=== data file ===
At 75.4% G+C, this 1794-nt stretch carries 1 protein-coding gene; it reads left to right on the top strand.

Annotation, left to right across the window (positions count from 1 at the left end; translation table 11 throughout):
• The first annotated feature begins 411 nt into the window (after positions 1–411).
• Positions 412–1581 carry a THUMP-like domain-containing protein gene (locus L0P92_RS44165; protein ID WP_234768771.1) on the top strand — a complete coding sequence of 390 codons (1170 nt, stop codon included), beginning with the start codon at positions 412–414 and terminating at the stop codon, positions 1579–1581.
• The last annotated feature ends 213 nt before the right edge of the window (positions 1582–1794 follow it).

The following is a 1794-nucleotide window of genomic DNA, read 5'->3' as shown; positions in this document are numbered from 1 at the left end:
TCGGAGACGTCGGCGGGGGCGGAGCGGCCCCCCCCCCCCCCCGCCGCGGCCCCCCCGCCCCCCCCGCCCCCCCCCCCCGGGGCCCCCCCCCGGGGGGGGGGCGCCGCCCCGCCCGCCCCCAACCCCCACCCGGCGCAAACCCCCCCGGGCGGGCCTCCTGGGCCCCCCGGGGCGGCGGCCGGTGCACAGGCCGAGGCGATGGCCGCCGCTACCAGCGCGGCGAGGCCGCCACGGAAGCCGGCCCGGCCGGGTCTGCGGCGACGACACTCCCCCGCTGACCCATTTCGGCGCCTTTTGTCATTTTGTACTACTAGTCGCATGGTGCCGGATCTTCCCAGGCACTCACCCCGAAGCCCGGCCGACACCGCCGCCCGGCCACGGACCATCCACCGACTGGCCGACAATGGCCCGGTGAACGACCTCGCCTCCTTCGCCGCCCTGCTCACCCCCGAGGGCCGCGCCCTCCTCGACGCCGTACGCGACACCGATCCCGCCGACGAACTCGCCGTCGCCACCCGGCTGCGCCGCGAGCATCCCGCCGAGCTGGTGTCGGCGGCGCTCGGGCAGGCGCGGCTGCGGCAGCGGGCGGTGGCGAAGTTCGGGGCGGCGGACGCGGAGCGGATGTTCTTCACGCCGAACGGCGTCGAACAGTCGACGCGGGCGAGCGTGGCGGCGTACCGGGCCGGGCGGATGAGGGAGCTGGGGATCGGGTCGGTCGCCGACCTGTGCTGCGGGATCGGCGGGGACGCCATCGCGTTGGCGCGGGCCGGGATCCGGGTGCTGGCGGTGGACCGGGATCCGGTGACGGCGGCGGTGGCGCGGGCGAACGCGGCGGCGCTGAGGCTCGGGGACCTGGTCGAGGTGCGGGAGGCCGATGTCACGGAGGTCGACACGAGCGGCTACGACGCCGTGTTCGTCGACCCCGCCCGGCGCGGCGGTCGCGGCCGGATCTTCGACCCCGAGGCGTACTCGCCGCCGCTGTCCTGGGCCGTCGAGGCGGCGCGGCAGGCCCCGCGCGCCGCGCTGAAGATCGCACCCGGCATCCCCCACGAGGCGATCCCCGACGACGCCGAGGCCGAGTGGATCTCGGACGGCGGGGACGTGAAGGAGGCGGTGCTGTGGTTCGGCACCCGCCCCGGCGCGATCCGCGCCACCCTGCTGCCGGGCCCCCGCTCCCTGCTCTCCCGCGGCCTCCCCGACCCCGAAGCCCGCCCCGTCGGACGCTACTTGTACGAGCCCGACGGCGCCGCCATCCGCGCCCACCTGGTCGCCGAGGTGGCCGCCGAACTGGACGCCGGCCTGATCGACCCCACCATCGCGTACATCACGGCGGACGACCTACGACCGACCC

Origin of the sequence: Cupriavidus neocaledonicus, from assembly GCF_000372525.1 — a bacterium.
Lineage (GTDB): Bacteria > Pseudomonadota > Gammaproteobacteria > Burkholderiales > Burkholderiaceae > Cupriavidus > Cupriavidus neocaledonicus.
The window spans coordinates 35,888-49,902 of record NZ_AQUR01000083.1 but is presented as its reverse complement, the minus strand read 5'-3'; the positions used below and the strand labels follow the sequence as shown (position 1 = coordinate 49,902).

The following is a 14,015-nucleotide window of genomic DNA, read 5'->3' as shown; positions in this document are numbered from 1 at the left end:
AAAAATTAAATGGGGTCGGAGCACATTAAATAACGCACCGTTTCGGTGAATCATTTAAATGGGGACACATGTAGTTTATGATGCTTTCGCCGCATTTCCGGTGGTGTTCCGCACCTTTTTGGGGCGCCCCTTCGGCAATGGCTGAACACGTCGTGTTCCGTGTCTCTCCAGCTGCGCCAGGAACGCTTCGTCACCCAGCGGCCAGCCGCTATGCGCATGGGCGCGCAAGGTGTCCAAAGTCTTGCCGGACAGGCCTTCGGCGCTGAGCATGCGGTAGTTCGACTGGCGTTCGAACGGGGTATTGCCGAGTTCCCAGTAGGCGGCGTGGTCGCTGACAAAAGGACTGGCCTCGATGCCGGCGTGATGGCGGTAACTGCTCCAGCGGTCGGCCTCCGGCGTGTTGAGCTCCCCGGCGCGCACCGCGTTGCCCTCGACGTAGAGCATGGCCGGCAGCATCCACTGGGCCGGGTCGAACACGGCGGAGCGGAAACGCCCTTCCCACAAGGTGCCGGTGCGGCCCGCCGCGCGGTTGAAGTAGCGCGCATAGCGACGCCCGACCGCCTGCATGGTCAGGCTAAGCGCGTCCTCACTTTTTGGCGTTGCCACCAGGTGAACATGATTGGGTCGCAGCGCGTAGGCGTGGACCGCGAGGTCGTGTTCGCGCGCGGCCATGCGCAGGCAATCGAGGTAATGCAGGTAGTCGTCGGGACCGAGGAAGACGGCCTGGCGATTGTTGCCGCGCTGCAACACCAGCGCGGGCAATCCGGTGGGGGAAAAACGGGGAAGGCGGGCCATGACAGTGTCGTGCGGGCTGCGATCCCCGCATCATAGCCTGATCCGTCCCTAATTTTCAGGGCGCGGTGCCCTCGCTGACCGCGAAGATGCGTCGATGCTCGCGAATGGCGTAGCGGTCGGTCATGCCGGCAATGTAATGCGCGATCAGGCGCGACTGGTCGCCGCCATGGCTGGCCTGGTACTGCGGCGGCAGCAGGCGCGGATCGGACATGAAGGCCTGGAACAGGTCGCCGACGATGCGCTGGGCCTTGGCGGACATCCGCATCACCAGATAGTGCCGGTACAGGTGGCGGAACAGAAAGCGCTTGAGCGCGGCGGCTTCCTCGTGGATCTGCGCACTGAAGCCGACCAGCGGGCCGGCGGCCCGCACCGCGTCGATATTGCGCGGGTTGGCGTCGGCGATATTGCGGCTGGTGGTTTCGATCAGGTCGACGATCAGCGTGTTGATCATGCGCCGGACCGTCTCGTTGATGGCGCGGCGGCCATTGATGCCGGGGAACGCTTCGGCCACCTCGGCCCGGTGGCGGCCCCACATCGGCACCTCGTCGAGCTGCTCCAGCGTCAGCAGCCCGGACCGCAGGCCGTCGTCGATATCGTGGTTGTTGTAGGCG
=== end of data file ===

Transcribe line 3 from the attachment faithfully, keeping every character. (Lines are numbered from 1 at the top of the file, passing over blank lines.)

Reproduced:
• The first annotated feature begins 411 nt into the window (after positions 1–411).